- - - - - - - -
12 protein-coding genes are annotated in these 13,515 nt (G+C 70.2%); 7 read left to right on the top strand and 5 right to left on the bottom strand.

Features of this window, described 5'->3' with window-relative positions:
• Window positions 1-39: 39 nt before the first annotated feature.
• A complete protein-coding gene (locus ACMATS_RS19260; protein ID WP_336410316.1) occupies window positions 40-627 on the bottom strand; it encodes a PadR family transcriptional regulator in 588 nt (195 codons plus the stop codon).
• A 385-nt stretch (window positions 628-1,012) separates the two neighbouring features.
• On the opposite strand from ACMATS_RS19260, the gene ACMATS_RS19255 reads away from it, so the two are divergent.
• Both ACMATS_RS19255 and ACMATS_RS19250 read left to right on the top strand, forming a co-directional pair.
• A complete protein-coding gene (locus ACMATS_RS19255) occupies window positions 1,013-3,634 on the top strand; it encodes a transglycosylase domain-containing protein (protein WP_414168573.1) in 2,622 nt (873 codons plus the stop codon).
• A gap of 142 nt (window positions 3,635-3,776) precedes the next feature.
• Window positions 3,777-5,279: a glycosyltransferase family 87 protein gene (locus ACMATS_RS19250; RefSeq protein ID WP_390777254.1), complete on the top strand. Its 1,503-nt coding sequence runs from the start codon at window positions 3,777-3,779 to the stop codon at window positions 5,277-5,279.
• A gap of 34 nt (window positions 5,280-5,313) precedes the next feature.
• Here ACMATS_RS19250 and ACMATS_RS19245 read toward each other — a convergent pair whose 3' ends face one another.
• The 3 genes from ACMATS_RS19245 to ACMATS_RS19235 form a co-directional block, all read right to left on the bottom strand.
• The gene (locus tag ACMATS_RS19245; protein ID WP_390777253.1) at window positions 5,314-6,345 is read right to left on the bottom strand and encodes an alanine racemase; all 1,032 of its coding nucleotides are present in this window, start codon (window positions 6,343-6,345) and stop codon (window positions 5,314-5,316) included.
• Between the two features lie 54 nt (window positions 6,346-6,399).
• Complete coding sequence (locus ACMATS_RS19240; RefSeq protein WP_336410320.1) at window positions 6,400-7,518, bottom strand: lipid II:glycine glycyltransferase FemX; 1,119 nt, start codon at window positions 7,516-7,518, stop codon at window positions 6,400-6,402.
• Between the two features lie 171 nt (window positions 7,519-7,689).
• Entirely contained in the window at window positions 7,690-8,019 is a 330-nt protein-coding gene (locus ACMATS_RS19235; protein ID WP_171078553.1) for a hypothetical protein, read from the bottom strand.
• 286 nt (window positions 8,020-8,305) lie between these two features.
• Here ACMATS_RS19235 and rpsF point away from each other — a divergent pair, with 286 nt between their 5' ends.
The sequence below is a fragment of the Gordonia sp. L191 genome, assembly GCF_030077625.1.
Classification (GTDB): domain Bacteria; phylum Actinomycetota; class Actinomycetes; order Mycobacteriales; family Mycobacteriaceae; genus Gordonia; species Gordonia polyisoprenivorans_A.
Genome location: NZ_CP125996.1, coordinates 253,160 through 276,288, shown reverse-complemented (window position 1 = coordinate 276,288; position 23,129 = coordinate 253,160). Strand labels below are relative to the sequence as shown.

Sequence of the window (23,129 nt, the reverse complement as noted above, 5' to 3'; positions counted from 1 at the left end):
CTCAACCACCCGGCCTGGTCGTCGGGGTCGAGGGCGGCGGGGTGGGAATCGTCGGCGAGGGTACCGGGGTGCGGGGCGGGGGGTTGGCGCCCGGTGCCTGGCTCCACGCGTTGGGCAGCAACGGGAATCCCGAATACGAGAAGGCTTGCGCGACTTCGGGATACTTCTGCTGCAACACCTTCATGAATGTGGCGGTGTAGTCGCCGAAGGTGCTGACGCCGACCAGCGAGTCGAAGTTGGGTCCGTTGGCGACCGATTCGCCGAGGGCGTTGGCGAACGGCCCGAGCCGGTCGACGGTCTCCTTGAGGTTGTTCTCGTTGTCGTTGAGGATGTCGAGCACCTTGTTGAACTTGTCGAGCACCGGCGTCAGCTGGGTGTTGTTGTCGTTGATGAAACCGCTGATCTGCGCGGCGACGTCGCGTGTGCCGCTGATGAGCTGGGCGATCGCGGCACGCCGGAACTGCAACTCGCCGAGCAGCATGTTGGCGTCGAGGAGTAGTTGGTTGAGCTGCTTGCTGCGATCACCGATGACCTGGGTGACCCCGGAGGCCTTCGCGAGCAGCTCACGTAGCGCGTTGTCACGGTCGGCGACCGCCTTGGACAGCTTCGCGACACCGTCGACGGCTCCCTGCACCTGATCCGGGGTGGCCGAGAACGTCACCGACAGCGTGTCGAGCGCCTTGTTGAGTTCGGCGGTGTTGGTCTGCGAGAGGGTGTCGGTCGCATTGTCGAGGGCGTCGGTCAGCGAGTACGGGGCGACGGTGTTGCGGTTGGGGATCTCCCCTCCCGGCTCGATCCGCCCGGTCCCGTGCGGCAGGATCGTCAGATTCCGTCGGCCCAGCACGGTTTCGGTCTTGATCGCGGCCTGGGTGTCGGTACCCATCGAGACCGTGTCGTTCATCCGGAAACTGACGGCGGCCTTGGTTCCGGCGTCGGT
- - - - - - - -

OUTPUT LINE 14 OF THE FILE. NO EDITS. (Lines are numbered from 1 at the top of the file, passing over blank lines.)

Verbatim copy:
• The gene (locus tag ACMATS_RS19245; protein ID WP_390777253.1) at window positions 5,314-6,345 is read right to left on the bottom strand and encodes an alanine racemase; all 1,032 of its coding nucleotides are present in this window, start codon (window positions 6,343-6,345) and stop codon (window positions 5,314-5,316) included.